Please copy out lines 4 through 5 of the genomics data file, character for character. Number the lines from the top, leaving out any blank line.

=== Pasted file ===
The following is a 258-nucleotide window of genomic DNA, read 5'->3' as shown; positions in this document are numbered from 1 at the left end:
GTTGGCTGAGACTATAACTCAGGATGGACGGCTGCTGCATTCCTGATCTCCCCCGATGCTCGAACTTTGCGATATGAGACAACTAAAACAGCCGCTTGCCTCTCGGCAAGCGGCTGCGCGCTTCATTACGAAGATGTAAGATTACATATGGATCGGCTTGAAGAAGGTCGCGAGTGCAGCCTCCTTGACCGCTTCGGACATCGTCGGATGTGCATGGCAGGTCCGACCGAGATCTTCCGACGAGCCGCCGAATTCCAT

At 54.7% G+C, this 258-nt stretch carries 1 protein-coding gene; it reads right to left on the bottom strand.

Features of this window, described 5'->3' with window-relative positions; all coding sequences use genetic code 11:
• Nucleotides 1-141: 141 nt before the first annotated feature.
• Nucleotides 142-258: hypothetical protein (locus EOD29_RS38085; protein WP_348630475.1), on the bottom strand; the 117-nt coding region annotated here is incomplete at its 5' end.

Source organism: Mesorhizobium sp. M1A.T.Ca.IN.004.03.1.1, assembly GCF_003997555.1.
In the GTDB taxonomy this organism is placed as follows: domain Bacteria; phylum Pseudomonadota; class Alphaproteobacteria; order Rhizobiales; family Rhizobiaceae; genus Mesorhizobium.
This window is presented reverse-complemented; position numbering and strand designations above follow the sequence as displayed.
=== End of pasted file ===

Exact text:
Features of this window, described 5'->3' with window-relative positions; all coding sequences use genetic code 11:
• Nucleotides 1-141: 141 nt before the first annotated feature.